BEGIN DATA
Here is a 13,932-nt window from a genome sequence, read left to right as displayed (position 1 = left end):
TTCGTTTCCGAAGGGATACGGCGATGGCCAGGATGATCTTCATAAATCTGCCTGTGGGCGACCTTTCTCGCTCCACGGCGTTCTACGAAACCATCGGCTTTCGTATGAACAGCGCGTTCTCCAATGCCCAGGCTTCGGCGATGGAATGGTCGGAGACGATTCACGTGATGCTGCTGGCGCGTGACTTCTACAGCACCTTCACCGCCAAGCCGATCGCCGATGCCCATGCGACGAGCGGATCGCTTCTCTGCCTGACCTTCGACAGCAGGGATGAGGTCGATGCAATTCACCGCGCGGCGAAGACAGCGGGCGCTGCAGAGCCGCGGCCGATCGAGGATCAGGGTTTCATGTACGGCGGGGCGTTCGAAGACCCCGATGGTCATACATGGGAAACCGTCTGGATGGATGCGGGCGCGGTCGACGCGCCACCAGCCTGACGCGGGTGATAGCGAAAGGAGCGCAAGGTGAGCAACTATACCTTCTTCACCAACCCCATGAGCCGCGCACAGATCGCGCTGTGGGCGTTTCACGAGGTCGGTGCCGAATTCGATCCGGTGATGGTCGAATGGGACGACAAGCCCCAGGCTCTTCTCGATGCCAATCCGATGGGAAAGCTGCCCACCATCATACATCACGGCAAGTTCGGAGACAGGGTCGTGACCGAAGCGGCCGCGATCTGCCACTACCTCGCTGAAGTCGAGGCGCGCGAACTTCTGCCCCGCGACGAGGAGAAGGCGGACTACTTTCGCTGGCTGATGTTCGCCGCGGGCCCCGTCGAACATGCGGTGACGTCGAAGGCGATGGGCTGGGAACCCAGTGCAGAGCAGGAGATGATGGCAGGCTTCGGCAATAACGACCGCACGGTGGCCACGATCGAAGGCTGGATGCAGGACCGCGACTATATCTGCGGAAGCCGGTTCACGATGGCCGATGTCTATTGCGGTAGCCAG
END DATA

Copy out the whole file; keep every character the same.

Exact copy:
Here is a 13,932-nt window from a genome sequence, read left to right as displayed (position 1 = left end):
TTCGTTTCCGAAGGGATACGGCGATGGCCAGGATGATCTTCATAAATCTGCCTGTGGGCGACCTTTCTCGCTCCACGGCGTTCTACGAAACCATCGGCTTTCGTATGAACAGCGCGTTCTCCAATGCCCAGGCTTCGGCGATGGAATGGTCGGAGACGATTCACGTGATGCTGCTGGCGCGTGACTTCTACAGCACCTTCACCGCCAAGCCGATCGCCGATGCCCATGCGACGAGCGGATCGCTTCTCTGCCTGACCTTCGACAGCAGGGATGAGGTCGATGCAATTCACCGCGCGGCGAAGACAGCGGGCGCTGCAGAGCCGCGGCCGATCGAGGATCAGGGTTTCATGTACGGCGGGGCGTTCGAAGACCCCGATGGTCATACATGGGAAACCGTCTGGATGGATGCGGGCGCGGTCGACGCGCCACCAGCCTGACGCGGGTGATAGCGAAAGGAGCGCAAGGTGAGCAACTATACCTTCTTCACCAACCCCATGAGCCGCGCACAGATCGCGCTGTGGGCGTTTCACGAGGTCGGTGCCGAATTCGATCCGGTGATGGTCGAATGGGACGACAAGCCCCAGGCTCTTCTCGATGCCAATCCGATGGGAAAGCTGCCCACCATCATACATCACGGCAAGTTCGGAGACAGGGTCGTGACCGAAGCGGCCGCGATCTGCCACTACCTCGCTGAAGTCGAGGCGCGCGAACTTCTGCCCCGCGACGAGGAGAAGGCGGACTACTTTCGCTGGCTGATGTTCGCCGCGGGCCCCGTCGAACATGCGGTGACGTCGAAGGCGATGGGCTGGGAACCCAGTGCAGAGCAGGAGATGATGGCAGGCTTCGGCAATAACGACCGCACGGTGGCCACGATCGAAGGCTGGATGCAGGACCGCGACTATATCTGCGGAAGCCGGTTCACGATGGCCGATGTCTATTGCGGTAGCCAG